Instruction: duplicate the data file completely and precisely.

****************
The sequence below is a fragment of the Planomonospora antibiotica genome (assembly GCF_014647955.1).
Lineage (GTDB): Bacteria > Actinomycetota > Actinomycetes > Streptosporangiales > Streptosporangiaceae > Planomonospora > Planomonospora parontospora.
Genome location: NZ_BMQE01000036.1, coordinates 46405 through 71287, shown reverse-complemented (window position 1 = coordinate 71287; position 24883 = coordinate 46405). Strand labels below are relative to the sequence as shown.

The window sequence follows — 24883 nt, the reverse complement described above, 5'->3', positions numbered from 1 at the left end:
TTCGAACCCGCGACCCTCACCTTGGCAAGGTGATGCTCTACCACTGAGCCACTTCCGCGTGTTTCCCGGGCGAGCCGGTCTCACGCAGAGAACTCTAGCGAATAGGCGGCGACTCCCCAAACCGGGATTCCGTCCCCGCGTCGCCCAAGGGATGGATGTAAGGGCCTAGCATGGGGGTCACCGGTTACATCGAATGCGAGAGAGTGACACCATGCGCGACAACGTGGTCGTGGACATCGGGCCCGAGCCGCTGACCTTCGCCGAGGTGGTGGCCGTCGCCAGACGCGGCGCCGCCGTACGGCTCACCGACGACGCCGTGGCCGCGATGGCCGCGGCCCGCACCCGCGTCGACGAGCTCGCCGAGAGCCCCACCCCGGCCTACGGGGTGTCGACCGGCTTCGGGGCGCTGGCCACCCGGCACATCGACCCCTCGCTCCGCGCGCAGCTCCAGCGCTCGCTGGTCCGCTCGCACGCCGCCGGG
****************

The sequence below is a fragment of the Planomonospora antibiotica genome (assembly GCF_014647955.1).
Lineage (GTDB): Bacteria > Actinomycetota > Actinomycetes > Streptosporangiales > Streptosporangiaceae > Planomonospora > Planomonospora parontospora.
Genome location: NZ_BMQE01000036.1, coordinates 46405 through 71287, shown reverse-complemented (window position 1 = coordinate 71287; position 24883 = coordinate 46405). Strand labels below are relative to the sequence as shown.

The window sequence follows — 24883 nt, the reverse complement described above, 5'->3', positions numbered from 1 at the left end:
TTCGAACCCGCGACCCTCACCTTGGCAAGGTGATGCTCTACCACTGAGCCACTTCCGCGTGTTTCCCGGGCGAGCCGGTCTCACGCAGAGAACTCTAGCGAATAGGCGGCGACTCCCCAAACCGGGATTCCGTCCCCGCGTCGCCCAAGGGATGGATGTAAGGGCCTAGCATGGGGGTCACCGGTTACATCGAATGCGAGAGAGTGACACCATGCGCGACAACGTGGTCGTGGACATCGGGCCCGAGCCGCTGACCTTCGCCGAGGTGGTGGCCGTCGCCAGACGCGGCGCCGCCGTACGGCTCACCGACGACGCCGTGGCCGCGATGGCCGCGGCCCGCACCCGCGTCGACGAGCTCGCCGAGAGCCCCACCCCGGCCTACGGGGTGTCGACCGGCTTCGGGGCGCTGGCCACCCGGCACATCGACCCCTCGCTCCGCGCGCAGCTCCAGCGCTCGCTGGTCCGCTCGCACGCCGCCGGG